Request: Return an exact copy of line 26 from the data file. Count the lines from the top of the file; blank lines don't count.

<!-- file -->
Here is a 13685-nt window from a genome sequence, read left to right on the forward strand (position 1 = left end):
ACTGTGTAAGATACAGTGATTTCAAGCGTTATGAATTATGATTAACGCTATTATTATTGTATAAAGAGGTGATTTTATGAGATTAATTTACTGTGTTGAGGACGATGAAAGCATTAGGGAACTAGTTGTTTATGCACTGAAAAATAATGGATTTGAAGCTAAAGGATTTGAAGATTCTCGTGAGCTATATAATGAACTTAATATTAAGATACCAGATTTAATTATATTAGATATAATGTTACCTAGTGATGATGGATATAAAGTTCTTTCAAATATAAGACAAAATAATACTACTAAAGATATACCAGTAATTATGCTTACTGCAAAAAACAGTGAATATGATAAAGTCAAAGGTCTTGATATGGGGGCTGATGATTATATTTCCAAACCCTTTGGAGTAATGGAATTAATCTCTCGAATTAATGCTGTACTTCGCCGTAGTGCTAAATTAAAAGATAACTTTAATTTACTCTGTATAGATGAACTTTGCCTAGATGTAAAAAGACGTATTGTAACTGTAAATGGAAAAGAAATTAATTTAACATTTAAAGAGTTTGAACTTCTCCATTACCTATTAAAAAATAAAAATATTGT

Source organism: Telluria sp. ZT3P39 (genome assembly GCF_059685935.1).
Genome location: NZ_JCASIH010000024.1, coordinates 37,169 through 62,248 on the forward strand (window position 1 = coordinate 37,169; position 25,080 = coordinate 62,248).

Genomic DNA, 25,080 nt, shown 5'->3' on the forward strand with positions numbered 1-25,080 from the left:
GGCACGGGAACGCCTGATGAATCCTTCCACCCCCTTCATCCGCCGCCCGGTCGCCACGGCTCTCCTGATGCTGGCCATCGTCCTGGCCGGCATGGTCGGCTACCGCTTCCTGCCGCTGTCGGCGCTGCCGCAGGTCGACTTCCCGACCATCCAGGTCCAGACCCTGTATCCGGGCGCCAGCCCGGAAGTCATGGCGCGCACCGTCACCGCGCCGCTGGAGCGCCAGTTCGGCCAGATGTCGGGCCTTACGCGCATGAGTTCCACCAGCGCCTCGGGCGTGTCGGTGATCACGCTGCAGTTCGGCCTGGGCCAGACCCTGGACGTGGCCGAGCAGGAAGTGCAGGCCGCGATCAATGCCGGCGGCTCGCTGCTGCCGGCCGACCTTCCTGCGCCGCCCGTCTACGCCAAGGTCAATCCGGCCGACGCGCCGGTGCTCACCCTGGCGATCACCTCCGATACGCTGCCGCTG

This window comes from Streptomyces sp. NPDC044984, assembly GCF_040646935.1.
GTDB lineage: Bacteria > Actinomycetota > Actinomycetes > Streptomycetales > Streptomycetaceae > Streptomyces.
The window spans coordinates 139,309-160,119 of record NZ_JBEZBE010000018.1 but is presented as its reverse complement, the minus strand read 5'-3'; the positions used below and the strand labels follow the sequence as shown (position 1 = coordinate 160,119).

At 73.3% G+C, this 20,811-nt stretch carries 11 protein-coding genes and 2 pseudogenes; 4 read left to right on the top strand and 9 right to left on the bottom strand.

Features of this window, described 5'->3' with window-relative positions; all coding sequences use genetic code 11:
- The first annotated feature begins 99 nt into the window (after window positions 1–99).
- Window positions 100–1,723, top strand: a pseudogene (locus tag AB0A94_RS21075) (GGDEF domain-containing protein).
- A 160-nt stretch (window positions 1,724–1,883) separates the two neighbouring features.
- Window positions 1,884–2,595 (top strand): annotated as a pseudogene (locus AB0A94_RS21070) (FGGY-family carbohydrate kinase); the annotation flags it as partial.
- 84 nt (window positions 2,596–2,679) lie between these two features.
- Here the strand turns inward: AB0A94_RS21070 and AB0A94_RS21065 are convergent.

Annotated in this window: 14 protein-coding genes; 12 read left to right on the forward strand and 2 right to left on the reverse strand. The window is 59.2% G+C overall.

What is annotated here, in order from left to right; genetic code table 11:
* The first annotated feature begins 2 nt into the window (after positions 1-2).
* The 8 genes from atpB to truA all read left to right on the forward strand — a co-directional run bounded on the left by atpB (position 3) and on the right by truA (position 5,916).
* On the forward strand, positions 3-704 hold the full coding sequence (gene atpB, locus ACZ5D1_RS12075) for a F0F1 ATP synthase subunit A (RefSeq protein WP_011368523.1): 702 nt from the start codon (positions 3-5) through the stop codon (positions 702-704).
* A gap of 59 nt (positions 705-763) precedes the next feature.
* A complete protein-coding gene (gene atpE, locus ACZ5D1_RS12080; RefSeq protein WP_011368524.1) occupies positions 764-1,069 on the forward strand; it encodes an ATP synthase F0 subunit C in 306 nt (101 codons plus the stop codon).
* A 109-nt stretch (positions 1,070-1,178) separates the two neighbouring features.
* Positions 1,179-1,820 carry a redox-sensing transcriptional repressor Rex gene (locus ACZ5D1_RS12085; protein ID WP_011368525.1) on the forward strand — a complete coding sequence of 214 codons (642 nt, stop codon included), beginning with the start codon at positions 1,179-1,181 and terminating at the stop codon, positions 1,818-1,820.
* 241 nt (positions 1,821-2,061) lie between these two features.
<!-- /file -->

* Positions 1,179-1,820 carry a redox-sensing transcriptional repressor Rex gene (locus ACZ5D1_RS12085; protein ID WP_011368525.1) on the forward strand — a complete coding sequence of 214 codons (642 nt, stop codon included), beginning with the start codon at positions 1,179-1,181 and terminating at the stop codon, positions 1,818-1,820.